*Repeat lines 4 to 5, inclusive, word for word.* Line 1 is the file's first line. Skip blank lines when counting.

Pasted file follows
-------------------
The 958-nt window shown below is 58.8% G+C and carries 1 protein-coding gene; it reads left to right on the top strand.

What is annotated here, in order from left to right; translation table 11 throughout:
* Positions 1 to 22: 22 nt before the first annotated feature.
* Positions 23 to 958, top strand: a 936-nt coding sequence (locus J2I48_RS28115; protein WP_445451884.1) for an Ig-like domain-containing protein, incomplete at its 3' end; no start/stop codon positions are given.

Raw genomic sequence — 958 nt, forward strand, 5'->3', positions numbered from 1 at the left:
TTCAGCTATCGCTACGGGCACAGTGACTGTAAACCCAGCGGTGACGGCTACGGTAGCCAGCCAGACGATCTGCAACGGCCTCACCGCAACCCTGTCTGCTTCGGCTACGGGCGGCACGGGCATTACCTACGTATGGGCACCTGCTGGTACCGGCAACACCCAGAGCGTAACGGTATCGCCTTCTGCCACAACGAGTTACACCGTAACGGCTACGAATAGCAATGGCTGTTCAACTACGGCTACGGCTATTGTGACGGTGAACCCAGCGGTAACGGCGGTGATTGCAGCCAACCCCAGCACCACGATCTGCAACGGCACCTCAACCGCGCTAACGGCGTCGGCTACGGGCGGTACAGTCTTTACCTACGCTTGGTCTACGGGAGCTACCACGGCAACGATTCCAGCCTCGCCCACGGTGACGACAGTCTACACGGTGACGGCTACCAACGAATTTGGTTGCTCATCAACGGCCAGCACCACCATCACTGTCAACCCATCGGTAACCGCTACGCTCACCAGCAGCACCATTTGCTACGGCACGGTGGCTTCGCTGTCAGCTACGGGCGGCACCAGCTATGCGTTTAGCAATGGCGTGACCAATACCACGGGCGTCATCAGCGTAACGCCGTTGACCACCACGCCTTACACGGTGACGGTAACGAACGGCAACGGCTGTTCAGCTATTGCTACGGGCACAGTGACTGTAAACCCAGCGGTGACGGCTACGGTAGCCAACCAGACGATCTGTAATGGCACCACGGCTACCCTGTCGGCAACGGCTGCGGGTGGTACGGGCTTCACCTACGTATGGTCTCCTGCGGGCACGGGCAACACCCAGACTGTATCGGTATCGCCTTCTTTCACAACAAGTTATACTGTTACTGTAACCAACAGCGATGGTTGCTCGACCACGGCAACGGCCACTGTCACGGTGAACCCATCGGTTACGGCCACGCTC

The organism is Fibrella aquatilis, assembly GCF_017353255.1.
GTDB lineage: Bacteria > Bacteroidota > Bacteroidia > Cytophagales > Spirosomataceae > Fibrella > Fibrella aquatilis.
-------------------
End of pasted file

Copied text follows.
* Positions 23 to 958, top strand: a 936-nt coding sequence (locus J2I48_RS28115; protein WP_445451884.1) for an Ig-like domain-containing protein, incomplete at its 3' end; no start/stop codon positions are given.

Raw genomic sequence — 958 nt, forward strand, 5'->3', positions numbered from 1 at the left: